China’s regulator recently rolled out a set of written guidelines and oral instructions to asset managers, aiming to monitor capital flows more closely and stabilise the financial markets.
“The new rules in China limit the south-bound investments and will therefore have a negative impact on the Hong Kong equity market,” said Robeco’s Victoria Mio. She believes the slowdown will extend to the first half of 2018.
The Stock Connect that links the Hong Kong and China equity markets will not influence Hong Kong’s market as strongly as it did in 2017 due to the inclusion of A-shares onto MSCI’s emerging markets index next year, she added: “As the inclusion of mainland-listed stocks on the [MSCI index] is imminent, Chinese investors might increase their onshore investments and reduce offshore,” Mio said.
Moreover, given expectations of future US interest rate hikes, Chinese investors that are still attracted by the Hong Kong market will focus more on the companies with high US dollar-denominated assets, she believes.
US tax reform and tech
Mio manages a China equity fund with heavy exposure to technology firms. As of the end of October, Alibaba, Tencent, and Baidu were in the fund’s top three holdings, accounting for 25.6% of total assets, according to FE data.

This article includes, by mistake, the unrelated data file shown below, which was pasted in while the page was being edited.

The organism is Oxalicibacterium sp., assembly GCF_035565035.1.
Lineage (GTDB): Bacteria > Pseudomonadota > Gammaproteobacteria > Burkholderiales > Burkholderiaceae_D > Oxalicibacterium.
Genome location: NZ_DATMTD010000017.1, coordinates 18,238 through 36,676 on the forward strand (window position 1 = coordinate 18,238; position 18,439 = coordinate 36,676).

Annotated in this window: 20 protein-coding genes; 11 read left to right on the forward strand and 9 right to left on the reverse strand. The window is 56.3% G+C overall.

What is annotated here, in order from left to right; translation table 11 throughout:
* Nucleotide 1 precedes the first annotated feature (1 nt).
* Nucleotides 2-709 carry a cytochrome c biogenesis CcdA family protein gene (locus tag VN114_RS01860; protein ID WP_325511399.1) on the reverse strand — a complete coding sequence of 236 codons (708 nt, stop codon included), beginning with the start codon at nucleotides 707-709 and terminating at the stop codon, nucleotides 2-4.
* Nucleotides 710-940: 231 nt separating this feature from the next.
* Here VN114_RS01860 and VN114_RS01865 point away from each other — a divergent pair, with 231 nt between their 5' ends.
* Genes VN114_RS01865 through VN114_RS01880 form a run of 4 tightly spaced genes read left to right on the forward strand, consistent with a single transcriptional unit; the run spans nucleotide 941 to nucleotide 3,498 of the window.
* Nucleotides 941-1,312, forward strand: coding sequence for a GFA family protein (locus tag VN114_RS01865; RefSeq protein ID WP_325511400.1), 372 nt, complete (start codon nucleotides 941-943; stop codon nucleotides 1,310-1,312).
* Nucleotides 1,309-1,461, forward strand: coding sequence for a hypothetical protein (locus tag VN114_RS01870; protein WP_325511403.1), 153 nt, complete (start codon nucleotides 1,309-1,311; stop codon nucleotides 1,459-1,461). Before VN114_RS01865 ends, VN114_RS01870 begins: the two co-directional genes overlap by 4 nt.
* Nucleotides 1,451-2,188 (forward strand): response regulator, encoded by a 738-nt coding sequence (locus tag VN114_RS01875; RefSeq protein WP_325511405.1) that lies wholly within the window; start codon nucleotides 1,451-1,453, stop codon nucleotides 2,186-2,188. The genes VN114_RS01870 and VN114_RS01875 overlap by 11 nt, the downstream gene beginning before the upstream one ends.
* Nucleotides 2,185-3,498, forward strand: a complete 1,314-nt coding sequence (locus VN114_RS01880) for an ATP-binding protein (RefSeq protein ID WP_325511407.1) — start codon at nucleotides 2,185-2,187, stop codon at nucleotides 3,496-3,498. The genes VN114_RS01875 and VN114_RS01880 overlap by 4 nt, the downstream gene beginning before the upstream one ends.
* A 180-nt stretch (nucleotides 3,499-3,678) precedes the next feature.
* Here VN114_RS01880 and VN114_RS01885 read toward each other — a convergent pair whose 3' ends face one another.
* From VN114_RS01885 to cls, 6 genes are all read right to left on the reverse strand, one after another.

Mio said the Chinese tech giants might be indirectly affected by the tax reform bill in US. The tax reform puts pressure on US companies that have a large operation outside the US or those which have set up an offshore entity to avoid the relatively high US corporate tax rate.
According to the reform proposal, US companies will be taxed at a rate of 35% on their foreign earnings, or they could pay a one-off levy at rate of 14% to repatriate the earnings back to the country for a lower tax rate.
The one-off 14% tax payment for US corporates’ overseas revenue could give a sector-wide shock to US-listed technology companies, including the China-based firms that are listed in the US,” she said.
She said the large-cap Chinese tech firms are now fair-value to their profitability. She is therefore looking at medium-sized tech firms.
In the long run, she is optimistic on the technology sector. “The global economy is entering a cycle where the growth is largely driven by technology advancements, such as 5G mobile network, artificial intelligence, and cloud computing.
In 2018, Mio expects China’s economy to continue to be driven by the growing middle class. The education, tourism and healthcare sectors are likely to benefit the most. She likes a wide array of education companies, ranging from pre-school education to vocational training and online courses.
Three-year performance of the Robeco Chinese Equities Fund vs category average and its benchmark, the MSCI China